One of the sidelines to the firing of FBI Director James Comey was the contents of the letter from President Trump notifying him of his dismissal:

While I greatly appreciate you informing me, on three separate occasions, that I am not under investigation, I nevertheless concur with the judgment of the Department of Justice that you are not able to effectively lead the Bureau.

This has led to a flurry of assertions that the “three separate occasions” is another Trump exaggeration.

That may not be the case.

Back in March, Comey met with Senate Judiciary Committee Chairman Chuck Grassley and Ranking Member Dianne Feinstein. In that meeting, they discussed the never-ending Russia investigation. After that meeting Grassley sent this tweet:

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The Flight 103 Presidency

Needless to say, that didn’t happen and the Comey briefing highlighted the danger inherent in Comey’s decision to dither on this investigation for ten months and refuse to address the most egregious speculation on the subject. Here is Byron York:

“So potentially,” Blumenthal continued, “the president of the United States could be a target of your ongoing investigation into the Trump campaign’s involvement with Russian interference in our election, correct?”

“I just worry — I don’t want to answer that — that — that seems to be unfair speculation,” said Comey. “We will follow the evidence, we’ll try and find as much as we can and we’ll follow the evidence wherever it leads.”

Blumenthal did not succeed in squeezing Comey for information about the possibility the FBI is targeting Trump. But he did put the subject on the table. And Comey’s answers — non-committal, non-revealing — did not confirm or knock down Blumenthal’s speculation. To that extent, Blumenthal managed to throw out the suggestion that the FBI was targeting Trump himself.

Blumenthal’s tactics were so concerning that on Thursday, at a business meeting of the Judiciary Committee not devoted to any aspect of the Russia affair, Republican Chairman Charles Grassley and Democratic Ranking Member Dianne Feinstein both addressed the subject.

Grassley’s statement has since been posted in a press release titled “Grassley discusses Comey and Russia Investigation at Executive Business Meeting.” In it there is this:

On a different topic, Mr. Comey testified before the Judiciary Committee last week. Senator Blumenthal asked him whether the FBI had ruled anyone out as a potential target of the investigation of allegations of collusion between the Trump campaign and the Russians. In response, Mr. Comey stated: “Well, I haven’t said anything publicly about who we’ve opened investigations on. I briefed the Chair and Ranking on who those people are.”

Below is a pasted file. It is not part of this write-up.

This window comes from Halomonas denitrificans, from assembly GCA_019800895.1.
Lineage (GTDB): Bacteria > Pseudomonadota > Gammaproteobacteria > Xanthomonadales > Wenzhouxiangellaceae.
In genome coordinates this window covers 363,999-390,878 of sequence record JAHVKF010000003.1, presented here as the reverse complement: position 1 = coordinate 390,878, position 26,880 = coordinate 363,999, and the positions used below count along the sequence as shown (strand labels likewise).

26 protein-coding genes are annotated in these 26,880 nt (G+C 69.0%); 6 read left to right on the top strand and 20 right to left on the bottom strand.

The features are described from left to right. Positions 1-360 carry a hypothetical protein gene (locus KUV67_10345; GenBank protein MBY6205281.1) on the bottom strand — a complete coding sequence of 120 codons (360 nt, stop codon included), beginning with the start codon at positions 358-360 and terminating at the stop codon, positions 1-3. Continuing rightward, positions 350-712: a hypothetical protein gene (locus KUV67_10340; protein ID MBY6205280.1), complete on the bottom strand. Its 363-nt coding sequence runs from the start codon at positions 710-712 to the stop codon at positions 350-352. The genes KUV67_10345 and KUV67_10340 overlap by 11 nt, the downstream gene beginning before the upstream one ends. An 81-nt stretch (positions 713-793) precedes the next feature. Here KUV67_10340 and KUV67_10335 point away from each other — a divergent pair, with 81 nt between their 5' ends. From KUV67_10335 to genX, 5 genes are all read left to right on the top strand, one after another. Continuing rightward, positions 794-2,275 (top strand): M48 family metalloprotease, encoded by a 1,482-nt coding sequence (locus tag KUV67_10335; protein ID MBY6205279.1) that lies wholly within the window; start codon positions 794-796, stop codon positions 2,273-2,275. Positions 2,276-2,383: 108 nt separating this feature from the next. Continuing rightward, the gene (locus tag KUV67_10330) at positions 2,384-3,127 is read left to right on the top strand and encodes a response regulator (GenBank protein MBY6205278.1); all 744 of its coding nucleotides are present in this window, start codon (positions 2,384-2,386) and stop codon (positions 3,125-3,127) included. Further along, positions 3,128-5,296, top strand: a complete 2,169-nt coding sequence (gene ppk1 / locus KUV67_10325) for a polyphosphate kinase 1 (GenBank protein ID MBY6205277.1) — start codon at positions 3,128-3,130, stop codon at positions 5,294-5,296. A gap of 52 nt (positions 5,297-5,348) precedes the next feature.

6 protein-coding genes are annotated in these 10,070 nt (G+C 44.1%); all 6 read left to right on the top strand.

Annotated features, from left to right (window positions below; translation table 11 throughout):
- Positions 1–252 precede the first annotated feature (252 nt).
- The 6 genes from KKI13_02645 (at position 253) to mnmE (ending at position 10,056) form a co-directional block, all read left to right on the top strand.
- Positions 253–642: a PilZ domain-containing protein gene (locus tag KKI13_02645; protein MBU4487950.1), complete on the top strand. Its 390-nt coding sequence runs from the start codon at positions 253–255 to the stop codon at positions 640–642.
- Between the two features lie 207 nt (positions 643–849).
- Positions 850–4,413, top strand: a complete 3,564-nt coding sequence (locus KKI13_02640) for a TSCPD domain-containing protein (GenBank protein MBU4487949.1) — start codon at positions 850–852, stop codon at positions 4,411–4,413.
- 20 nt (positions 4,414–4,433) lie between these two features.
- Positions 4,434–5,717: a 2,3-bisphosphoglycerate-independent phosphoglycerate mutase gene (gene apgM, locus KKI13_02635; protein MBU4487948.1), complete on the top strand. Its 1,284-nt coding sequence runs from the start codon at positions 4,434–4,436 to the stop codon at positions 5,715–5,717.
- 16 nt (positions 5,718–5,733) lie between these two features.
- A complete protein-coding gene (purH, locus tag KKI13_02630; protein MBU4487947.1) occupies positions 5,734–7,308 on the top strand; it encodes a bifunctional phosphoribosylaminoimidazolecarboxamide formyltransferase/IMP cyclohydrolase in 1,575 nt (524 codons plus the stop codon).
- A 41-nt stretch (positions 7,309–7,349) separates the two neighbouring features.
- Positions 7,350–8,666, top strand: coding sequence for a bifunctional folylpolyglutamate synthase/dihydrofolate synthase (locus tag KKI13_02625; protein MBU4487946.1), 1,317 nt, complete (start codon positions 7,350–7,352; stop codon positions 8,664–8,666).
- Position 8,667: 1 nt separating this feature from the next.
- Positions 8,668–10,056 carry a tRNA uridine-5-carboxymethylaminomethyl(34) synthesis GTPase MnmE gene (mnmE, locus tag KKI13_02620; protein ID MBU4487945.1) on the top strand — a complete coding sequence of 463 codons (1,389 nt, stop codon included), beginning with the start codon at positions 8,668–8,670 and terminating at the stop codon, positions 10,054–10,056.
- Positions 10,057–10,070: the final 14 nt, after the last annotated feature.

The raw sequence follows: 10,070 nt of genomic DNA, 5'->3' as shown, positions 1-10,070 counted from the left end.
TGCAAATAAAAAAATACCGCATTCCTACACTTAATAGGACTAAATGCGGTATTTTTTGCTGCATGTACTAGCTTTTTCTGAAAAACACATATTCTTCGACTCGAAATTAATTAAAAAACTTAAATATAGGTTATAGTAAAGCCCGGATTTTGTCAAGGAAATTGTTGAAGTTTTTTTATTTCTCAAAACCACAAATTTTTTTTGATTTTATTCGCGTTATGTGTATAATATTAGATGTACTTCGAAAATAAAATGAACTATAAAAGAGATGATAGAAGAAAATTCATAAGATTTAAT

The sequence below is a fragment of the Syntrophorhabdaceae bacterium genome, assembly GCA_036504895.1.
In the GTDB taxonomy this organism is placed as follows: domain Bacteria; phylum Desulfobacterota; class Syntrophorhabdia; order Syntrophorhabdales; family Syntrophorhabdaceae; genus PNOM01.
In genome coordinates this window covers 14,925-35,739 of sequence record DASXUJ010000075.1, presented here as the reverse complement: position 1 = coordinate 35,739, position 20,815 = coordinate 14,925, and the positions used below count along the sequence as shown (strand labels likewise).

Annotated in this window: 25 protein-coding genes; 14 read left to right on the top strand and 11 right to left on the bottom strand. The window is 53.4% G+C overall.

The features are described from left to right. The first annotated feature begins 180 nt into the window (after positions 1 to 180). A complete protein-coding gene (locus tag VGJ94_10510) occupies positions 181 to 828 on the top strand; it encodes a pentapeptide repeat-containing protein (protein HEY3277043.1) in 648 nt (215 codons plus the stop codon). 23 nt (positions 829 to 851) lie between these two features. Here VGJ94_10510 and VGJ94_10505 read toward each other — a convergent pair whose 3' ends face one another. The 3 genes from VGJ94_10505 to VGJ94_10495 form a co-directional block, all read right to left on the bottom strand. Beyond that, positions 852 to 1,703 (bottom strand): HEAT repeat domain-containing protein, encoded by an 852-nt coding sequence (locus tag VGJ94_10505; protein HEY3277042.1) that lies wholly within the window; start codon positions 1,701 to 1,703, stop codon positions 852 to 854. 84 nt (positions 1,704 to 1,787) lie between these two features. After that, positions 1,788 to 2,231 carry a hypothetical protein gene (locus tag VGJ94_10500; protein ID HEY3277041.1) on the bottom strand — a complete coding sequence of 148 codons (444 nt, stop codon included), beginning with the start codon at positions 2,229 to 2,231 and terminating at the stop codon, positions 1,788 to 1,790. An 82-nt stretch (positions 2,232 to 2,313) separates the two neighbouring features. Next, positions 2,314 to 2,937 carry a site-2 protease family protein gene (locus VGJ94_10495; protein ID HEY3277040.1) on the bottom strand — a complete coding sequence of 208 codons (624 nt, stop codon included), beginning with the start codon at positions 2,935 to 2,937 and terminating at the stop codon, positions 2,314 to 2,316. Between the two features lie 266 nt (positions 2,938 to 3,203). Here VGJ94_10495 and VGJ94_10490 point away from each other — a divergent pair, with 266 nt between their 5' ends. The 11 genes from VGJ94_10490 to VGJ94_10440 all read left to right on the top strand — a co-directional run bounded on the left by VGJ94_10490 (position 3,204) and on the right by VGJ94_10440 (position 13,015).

Mr. Comey was asked if the FBI is investigating the President. He refused to answer. Mr. Comey said he didn’t want people to over-interpret his refusal, but that he wasn’t going to comment on anyone in particular. He thought it would put him on a slippery slope of having to answer who else is or is not under investigation. That could reveal who is being investigated.

I understand why he took that position, but I don’t agree – at least not when it comes to the President and senior government officials. The American people deserve to know if senior government officials are under active criminal or intelligence investigation.

Mr. Comey did brief Ranking Member Feinstein and me on who the targets of the various investigations are. It would not be appropriate for me to reveal those details before the professionals conducting the investigations are ready. So, I will not answer any questions about who are targets of the ongoing Russia investigations. But I will say this: Shortly after Director Comey briefed us, I tweeted that he should be transparent. I said he should tell the public what he told Senator Feinstein and me about whether the FBI is or is not investigating the President.

On Tuesday, the President’s letter said that Director Comey told him he was not under investigation. Senator Feinstein and I heard nothing that contradicted the President’s statement. Now Mr. Comey is no longer the FBI director. But the FBI should still follow my advice. It should confirm to the public whether it is or is not investigating the President. Because it has failed to make this clear, speculation has run rampant.

The intelligence community said that one of the Russians’ goals is to undermine the American public’s faith in our democratic institutions. Wild speculation that the FBI is targeting the President in a criminal or intelligence inquiry is not just irresponsible and unfounded. It provides aid and comfort to the Russians and their goal of undermining faith in our democracy.

In her oral response to Grassley’s statement, Dianne Feinstein said:

“Thanks very much Mr. Chairman. I very much appreciate what you said and it’s very accurate. We were briefed, and the nature of the briefing was a counterintelligence and criminal investigation that the FBI who is carrying out and more than that, I will not say either”

It is hard to see how, short of divulging information given to him in confidence, Grassley could be any more clear that the FBI is not investigating Trump. Given the stakes, it is difficult to understand why Comey would give private assurances that Trump was not under investigation and refuse to give those same assurances to the American people. Comey’s fall back on “standard procedure” rings hollow given the way he has operated over the last year. So one is left with three unflattering explanations. Comey has a political tin-ear. Comey is deliberately making mischief for Trump. Comey is bootstrapping the Russia probe into a tool to increase FBI resources by preventing that investigation from ever ending. Any of the three explanations is more than enough reason to drop kick him.